4 people found this helpful

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Recognition denied

In this age where GPS navigation is taken for granted, MAJ Mitchell’s navigation & timing to the intercept location is nothing less than astounding! He really should have gotten the Congressional Medal of Honor.

3 people found this helpful

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Excellent book, gripping story

Excellent book, the author does a great job giving credit to those responsible for their actions in avenging the attack on Pearl Harbor.

2 people found this helpful

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Recommend

Well written and voice acting was very good. Recommend to WW2 students/scholars. I could not put it down.

2 people found this helpful

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Great story of an unknown American Hero

Well written, great story, performed well. Reads like a novel. Wonderful story of a modest professional hero and the team that flew the mission to kill Yamamoto.

2 people found this helpful

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Gives credit where it's due

Overly sympathetic to Yamamoto, this a dual biography and broad surface-level overview of Pacific war.

1 person found this helpful

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A Bit Contrived

This book was decent. It provides an interesting biography of Johnny Mitchell, who led the group of P-38s that shot down Admiral Yamamoto in World War II, with the exception that it really tells very little of Johnny's life after the war (there is some followup, but it's pretty cursory). The book also provides an interesting and pretty balanced biography of Admiral Yamamoto. The part of the book devoted to the mission itself is well told, but is only a fraction of the book.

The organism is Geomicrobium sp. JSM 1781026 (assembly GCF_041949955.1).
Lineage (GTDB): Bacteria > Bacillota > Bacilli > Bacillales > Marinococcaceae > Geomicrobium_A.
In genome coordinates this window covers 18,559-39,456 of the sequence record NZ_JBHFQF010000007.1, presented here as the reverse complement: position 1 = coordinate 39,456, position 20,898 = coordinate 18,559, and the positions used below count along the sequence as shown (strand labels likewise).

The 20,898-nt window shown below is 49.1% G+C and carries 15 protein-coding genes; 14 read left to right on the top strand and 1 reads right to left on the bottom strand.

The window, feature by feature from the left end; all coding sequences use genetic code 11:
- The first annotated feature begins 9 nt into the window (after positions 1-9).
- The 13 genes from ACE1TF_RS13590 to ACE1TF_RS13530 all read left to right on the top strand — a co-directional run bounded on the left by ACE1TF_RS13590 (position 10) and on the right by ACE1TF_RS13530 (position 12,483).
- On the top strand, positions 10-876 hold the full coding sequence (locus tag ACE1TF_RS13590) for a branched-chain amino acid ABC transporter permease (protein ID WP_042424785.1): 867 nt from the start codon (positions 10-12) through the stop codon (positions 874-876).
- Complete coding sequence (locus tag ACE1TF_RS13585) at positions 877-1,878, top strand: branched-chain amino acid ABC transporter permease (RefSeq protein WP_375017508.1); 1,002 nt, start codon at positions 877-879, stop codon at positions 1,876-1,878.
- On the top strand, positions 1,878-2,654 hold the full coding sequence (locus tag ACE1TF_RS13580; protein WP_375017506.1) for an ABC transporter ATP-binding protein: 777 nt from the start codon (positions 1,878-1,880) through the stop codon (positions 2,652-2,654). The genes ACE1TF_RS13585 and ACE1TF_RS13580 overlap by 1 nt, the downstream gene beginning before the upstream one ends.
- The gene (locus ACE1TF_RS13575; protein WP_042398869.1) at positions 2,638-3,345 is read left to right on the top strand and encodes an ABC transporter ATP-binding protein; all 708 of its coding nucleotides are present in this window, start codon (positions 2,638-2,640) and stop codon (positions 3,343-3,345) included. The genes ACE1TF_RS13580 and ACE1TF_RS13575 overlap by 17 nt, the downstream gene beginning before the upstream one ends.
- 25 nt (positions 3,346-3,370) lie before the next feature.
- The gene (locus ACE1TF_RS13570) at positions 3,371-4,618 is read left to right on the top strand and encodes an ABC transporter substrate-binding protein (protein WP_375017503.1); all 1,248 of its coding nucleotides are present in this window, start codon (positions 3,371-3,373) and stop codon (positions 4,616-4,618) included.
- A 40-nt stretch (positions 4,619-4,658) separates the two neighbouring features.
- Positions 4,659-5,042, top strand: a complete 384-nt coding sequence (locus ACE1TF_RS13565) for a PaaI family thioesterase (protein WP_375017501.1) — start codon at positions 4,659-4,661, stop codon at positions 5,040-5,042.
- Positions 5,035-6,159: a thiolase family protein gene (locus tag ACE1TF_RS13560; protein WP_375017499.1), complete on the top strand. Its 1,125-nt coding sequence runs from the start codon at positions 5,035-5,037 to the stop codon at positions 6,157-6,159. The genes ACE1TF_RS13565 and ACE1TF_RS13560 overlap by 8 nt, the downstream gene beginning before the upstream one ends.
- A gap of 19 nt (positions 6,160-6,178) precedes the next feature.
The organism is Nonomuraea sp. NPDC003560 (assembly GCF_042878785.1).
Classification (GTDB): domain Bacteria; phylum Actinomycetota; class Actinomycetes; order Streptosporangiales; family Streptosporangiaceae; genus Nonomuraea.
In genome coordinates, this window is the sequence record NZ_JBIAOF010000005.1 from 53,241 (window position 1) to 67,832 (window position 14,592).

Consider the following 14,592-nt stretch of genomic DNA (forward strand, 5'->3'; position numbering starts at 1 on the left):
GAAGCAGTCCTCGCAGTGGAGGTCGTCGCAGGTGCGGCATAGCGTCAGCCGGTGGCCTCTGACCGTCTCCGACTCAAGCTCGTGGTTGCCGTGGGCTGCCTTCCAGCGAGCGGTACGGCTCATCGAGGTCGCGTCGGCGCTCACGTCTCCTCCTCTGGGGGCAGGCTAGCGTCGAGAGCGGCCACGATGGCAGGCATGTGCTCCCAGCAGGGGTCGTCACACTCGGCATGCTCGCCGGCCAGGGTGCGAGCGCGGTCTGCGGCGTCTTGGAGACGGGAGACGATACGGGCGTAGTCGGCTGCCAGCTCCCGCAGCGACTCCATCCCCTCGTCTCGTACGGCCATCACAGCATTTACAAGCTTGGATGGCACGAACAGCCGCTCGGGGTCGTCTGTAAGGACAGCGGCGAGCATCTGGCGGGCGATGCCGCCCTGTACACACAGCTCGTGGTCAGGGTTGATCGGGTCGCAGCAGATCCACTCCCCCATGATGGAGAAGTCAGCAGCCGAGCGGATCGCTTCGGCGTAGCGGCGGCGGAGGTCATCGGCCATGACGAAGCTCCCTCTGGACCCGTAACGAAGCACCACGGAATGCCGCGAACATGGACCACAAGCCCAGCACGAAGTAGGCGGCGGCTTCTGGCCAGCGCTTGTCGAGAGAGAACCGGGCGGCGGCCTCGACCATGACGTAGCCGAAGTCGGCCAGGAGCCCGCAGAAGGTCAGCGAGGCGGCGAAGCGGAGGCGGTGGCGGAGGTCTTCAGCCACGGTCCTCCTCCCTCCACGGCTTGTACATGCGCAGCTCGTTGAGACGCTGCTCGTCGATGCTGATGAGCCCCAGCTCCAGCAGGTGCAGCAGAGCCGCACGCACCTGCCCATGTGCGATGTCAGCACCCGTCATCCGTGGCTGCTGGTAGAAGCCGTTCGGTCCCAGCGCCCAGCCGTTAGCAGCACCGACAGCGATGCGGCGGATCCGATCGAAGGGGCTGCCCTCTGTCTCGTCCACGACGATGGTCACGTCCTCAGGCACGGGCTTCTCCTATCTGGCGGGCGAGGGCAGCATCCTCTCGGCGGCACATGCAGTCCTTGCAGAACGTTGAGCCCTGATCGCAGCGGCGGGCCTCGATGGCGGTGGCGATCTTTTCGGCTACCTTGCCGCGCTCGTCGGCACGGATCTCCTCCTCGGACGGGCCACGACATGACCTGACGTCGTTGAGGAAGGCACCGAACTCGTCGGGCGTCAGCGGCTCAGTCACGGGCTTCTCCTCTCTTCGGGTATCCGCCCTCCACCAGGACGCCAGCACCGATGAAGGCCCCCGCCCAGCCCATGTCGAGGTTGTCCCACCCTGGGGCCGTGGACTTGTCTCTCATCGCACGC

Despite this, I found the book somewhat annoying in several ways. First, and most importantly, it is written as if this were a contest between the two protagonists that developed over the years. The book will provide background on Johnny and then on Yamamoto, seemingly leading up to an inevitable confrontation. This struck me as a trite literary device. Johnny Mitchell was a skilled pilot and leader who, like many others at the time, was simply doing his part to win the war. He was determined by his superiors to be the right person to lead an exceedingly difficult mission, and that proved to be an excellent choice. But that's really all there was to it, not an inevitable contest that reached a climax after decades.

Second, there are some glaring errors at the beginning of the book: Referring to the battleship Arizona as a "destroyer" and quoting Roosevelt's famous speech asking for a declaration of war as referring to December 7, 1941 as a "day" that will live in infamy (Roosevelt said "date"). Are these big errors? Maybe not to the general reader, but they are huge to those familiar with the history of World War II.

Third, there is a small part of the book that refers to the experience of Americans of Japanese descent being interred. That is an important story in itself, but it struck me as out of place in this book.

The narration is decent.

1 person found this helpful

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My only criticism is that the book is too short

Loved every minute of the work. Thank you for writing it. Especially loved the after-the-fact historical context.

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World War II History

This is an excellent book about the history of aviation in the Pacific during the Second World War. As the daughter of a B-17 pilot from that era, it is interesting and educational to learn specific details about that part of the war. It is written with particular attention to detail. Having heard stories about Guadalcanal and Muroc Air Base, I found this accurate and expansive. As a student of history, I found the details about the politics and the withholding of the Medal of Honor accurate as well.